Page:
The Wisconsin Republican’s budget scheme also slashes job training, education, infrastructure repairs, medical research, public broadcasting, the arts, and pretty much anything else that regular people need.

Still, he claims that he’s “helping” — in an ideological, Republicany way. For example, Ryan explains that whacking food stamps “empowers recipients to get off the aid rolls and back on the payrolls.”

What payrolls, you ask? That’s not my problem, says the guy drawing $174,000 a year and a gold package of benefits from the government he pretends to despise.

Yeah, let ‘em eat right-wing ideology. I wish it were all an April Fools’ joke. But Ryan’s joke is on us.

Jim Hightower is a national radio commentator, writer, public speaker, and author of the new book, “Swim Against the Current: Even a Dead Fish Can Go With the Flow.” (Wiley, March 2008) He publishes the monthly “Hightower Lowdown,” co-edited by Phillip Frazer.

Humor: The Borowitz Report

Rick Perry Hopes Combination of Wearing Glasses and Not Talking Will Make Him Seem Smarter

rick-perry-glasses.jpgAUSTIN, Tex. (The Borowitz Report)—With an eye toward a Presidential run in 2016, Rick Perry, the Texas governor, is hoping that a two-pronged strategy of wearing glasses and not speaking will make him appear smarter to voters, aides to the Governor confirmed today.“After the 2012 Republican primary, we knew that we needed to solve what we called the Governor’s smartness problem,” said Harland Dorrinson, an aide to Perry. “The fix that we came up with was glasses, but, as it turned out, that was only half the solution.”

After outfitting Perry with designer eyewear, aides sent him on the road to reintroduce himself to voters, but the response, Mr. Dorrinson said, was underwhelming: “The problem was, he was still talking.”

A round of focus groups convinced aides that only through a combination of wearing glasses and not emitting any sounds could Perry overcome voters’ initial impressions of him.

At a recent political stop in San Antonio, the newly minted Governor Perry was on display, wearing his glasses and gesticulating expressively while saying nothing for thirty minutes.

“Our focus groups show people no longer know what Rick Perry is thinking,” said Mr. Dorrinson. “That’s a huge improvement.”

Get news satire from The Borowitz Report delivered to your inbox.

Photograph: Bill Clark/CQ Roll Call/Getty

Naked Capitalism: No Fault General Mills

General Mills Opens New Frontier in Denying Consumers Right to Sue: Just Use Its Products

Posted: 17 Apr 2014 01:47 AM PDT

We have just moved beyond an event horizon as far as the corporate version of neo-feudalism is concerned. Remember that one of the salient qualities of feudalism was that the nobility had far more rights than the peasants.

By contrast, one of the hoary old notions of jurisprudence is equality before the law. That doesn’t serve our corporate-overlords-in-the-making too well. Subverting jurisprudence over time via inculcating pro-business thinkings through the law and economics movement apparently isn’t good enough for them; they want even higher odds of favorable outcomes. One of them is sneakily getting customers to relinquish their right to sue via getting them to agree to be subject to binding arbitration.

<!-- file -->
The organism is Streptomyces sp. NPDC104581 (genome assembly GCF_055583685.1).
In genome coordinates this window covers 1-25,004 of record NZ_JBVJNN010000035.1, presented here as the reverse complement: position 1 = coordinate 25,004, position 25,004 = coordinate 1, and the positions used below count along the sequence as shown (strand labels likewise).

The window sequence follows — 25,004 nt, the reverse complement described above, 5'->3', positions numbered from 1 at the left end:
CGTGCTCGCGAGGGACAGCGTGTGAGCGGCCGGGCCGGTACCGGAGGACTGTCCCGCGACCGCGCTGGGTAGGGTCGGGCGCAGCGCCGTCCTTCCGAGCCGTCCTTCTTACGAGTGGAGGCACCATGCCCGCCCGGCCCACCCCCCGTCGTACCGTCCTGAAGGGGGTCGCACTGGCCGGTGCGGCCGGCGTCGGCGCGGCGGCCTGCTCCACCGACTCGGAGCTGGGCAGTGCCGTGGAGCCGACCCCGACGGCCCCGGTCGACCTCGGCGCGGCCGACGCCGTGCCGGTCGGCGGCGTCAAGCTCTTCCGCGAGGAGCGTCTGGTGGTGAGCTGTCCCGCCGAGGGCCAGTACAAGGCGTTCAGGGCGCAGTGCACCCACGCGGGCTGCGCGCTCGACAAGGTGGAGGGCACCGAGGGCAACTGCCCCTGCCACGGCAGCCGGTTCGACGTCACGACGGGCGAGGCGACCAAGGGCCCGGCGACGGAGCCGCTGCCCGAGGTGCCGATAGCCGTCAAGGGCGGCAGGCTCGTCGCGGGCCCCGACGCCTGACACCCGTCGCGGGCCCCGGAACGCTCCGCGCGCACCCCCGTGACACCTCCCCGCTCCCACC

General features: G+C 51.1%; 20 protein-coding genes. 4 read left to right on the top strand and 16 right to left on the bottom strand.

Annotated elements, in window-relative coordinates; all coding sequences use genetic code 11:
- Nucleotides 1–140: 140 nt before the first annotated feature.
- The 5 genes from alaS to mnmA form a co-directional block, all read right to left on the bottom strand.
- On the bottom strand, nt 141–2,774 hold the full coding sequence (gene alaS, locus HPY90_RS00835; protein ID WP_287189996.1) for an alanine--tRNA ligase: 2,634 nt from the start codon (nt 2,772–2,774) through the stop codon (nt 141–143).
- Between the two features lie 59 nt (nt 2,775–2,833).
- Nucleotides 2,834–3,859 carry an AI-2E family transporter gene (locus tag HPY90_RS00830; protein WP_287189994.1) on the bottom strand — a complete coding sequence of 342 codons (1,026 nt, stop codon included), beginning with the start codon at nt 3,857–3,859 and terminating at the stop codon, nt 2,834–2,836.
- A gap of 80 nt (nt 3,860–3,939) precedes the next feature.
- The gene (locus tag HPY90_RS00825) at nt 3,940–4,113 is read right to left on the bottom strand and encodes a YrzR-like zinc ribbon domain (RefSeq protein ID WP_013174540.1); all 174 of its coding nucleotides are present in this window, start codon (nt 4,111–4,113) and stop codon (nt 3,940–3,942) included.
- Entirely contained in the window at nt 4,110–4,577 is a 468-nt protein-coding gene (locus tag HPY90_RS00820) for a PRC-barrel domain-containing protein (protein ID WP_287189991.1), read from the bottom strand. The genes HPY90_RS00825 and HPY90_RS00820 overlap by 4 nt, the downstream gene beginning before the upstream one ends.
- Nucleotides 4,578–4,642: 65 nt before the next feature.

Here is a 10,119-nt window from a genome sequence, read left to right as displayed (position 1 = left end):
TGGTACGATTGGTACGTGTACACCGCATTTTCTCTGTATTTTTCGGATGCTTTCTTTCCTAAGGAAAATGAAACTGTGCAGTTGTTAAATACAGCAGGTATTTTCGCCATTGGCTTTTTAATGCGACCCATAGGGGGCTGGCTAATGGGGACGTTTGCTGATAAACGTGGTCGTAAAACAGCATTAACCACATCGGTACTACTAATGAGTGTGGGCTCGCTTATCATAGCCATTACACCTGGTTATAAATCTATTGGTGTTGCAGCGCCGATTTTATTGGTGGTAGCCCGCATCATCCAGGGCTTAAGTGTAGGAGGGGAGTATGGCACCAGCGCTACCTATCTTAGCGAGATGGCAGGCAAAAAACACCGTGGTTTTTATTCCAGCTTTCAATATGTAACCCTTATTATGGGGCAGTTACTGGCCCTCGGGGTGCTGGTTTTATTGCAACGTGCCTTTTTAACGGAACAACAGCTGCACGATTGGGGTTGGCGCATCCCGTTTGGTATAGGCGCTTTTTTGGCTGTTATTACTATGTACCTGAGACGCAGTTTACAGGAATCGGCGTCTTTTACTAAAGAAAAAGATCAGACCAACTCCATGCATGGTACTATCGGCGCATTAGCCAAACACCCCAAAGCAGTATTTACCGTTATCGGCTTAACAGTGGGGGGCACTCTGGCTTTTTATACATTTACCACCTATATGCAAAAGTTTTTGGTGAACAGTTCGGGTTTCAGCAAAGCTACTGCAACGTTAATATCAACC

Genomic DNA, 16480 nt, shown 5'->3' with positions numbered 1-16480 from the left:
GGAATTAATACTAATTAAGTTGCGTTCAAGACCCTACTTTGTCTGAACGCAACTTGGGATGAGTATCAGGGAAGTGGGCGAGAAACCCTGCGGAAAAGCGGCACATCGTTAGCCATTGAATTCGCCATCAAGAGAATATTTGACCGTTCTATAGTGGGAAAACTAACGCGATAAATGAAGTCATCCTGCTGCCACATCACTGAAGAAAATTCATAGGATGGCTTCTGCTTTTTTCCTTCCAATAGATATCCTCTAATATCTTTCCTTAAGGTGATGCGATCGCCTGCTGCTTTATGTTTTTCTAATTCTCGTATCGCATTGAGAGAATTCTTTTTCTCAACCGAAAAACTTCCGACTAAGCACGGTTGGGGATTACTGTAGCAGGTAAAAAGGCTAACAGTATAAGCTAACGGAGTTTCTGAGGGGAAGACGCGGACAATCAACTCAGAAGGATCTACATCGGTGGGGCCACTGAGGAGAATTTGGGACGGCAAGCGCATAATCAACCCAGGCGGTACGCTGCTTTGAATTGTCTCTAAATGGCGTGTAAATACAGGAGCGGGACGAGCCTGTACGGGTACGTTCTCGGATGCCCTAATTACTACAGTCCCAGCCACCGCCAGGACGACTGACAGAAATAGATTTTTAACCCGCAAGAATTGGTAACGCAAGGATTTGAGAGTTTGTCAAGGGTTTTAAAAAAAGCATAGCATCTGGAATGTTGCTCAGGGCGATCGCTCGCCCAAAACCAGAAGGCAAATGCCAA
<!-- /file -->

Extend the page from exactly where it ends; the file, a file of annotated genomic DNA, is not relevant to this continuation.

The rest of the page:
This requirement has long been in place as a condition of getting a securities brokerage account. Although it is difficult to prove, many securities brokerage customers feel that they don’t get the restitution which they deserve through this process (and one might cynically observe that that is a feature, not a bug). Some arbitration forums have been so clearly biased as to lead attorneys general to sue. For instance, as described by Martin & Jones:

The Minnesota Attorney General recently sued the National Arbitration Forum (“NAF”), contending that NAF committed fraud and engaged in false advertising and deceptive trade practices by intentionally misrepresenting its independence and neutrality and by hiding its ties to the debt collection industry. Soon after the case was filed, NAF agreed to a settlement, the terms of which included a requirement that NAF stop accepting all future consumer arbitrations.

The Attorney General’s lawsuit and others recently filed against NAF demonstrated that NAF was anything but the neutral, unbiased forum it represented itself to be. The lawsuits exposed the following: (1) NAF actively concealed the fact that it was owned and managed by the same New York hedge fund which also owned the three largest debt collection law firms which had claims decided by the NAF; (2) NAF helped creditors draft claims to be filed against consumers or referred them to debt collection law firms which would then file arbitration claims against the consumers before the NAF; (3) NAF solicited business from creditors by touting arbitration before the NAF as a less costly and more effective debt collection tool than the courts; and (4) NAF instructed arbitrators how they should rule with respect to certain claims and denied assignments to arbitrators who found against repeat business filers.

In other words, arbitration forums can all too easily become privatized kangaroo courts. And even when generally well-run arbitration panels have serious shortcomings in process,challenging the results of arbitration due to arbitrator bias rarely succeeds.